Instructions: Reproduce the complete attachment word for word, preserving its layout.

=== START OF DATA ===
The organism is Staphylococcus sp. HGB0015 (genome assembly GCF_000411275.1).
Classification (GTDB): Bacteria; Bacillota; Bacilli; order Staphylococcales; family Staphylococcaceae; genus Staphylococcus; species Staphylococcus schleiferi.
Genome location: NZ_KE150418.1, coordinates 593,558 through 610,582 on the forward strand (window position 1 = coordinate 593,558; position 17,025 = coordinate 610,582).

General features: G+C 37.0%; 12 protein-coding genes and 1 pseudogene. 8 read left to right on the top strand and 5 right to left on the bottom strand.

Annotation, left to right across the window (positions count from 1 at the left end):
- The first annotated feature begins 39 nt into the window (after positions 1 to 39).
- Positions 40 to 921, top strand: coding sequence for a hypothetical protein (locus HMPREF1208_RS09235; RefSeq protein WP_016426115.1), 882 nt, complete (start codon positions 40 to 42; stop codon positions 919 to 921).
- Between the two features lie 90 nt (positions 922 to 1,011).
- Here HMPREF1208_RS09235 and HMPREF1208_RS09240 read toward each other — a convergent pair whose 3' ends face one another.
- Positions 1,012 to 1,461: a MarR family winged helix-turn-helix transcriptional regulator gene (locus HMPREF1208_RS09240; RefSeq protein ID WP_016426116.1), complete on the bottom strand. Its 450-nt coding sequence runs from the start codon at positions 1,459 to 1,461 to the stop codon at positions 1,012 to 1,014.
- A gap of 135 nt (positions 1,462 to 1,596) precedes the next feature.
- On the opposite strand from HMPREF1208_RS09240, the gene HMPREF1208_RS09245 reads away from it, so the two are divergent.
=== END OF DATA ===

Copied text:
The organism is Staphylococcus sp. HGB0015 (genome assembly GCF_000411275.1).
Classification (GTDB): Bacteria; Bacillota; Bacilli; order Staphylococcales; family Staphylococcaceae; genus Staphylococcus; species Staphylococcus schleiferi.
Genome location: NZ_KE150418.1, coordinates 593,558 through 610,582 on the forward strand (window position 1 = coordinate 593,558; position 17,025 = coordinate 610,582).

General features: G+C 37.0%; 12 protein-coding genes and 1 pseudogene. 8 read left to right on the top strand and 5 right to left on the bottom strand.

Annotation, left to right across the window (positions count from 1 at the left end):
- The first annotated feature begins 39 nt into the window (after positions 1 to 39).
- Positions 40 to 921, top strand: coding sequence for a hypothetical protein (locus HMPREF1208_RS09235; RefSeq protein WP_016426115.1), 882 nt, complete (start codon positions 40 to 42; stop codon positions 919 to 921).
- Between the two features lie 90 nt (positions 922 to 1,011).
- Here HMPREF1208_RS09235 and HMPREF1208_RS09240 read toward each other — a convergent pair whose 3' ends face one another.
- Positions 1,012 to 1,461: a MarR family winged helix-turn-helix transcriptional regulator gene (locus HMPREF1208_RS09240; RefSeq protein ID WP_016426116.1), complete on the bottom strand. Its 450-nt coding sequence runs from the start codon at positions 1,459 to 1,461 to the stop codon at positions 1,012 to 1,014.
- A gap of 135 nt (positions 1,462 to 1,596) precedes the next feature.
- On the opposite strand from HMPREF1208_RS09240, the gene HMPREF1208_RS09245 reads away from it, so the two are divergent.